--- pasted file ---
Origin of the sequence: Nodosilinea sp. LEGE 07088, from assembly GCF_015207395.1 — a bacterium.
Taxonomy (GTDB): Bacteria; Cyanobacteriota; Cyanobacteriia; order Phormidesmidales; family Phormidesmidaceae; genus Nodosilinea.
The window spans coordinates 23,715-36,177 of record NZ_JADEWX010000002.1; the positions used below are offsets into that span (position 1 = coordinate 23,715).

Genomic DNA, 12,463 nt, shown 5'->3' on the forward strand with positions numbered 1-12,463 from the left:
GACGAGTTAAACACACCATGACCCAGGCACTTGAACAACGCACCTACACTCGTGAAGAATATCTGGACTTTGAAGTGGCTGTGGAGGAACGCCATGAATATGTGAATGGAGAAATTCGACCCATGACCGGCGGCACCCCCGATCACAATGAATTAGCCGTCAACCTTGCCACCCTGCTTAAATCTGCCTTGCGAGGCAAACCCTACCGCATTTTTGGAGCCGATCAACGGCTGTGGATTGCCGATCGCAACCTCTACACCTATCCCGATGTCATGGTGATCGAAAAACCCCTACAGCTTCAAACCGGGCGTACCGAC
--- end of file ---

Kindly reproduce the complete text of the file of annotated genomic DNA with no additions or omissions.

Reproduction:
Origin of the sequence: Nodosilinea sp. LEGE 07088, from assembly GCF_015207395.1 — a bacterium.
Taxonomy (GTDB): Bacteria; Cyanobacteriota; Cyanobacteriia; order Phormidesmidales; family Phormidesmidaceae; genus Nodosilinea.
The window spans coordinates 23,715-36,177 of record NZ_JADEWX010000002.1; the positions used below are offsets into that span (position 1 = coordinate 23,715).

Genomic DNA, 12,463 nt, shown 5'->3' on the forward strand with positions numbered 1-12,463 from the left:
GACGAGTTAAACACACCATGACCCAGGCACTTGAACAACGCACCTACACTCGTGAAGAATATCTGGACTTTGAAGTGGCTGTGGAGGAACGCCATGAATATGTGAATGGAGAAATTCGACCCATGACCGGCGGCACCCCCGATCACAATGAATTAGCCGTCAACCTTGCCACCCTGCTTAAATCTGCCTTGCGAGGCAAACCCTACCGCATTTTTGGAGCCGATCAACGGCTGTGGATTGCCGATCGCAACCTCTACACCTATCCCGATGTCATGGTGATCGAAAAACCCCTACAGCTTCAAACCGGGCGTACCGAC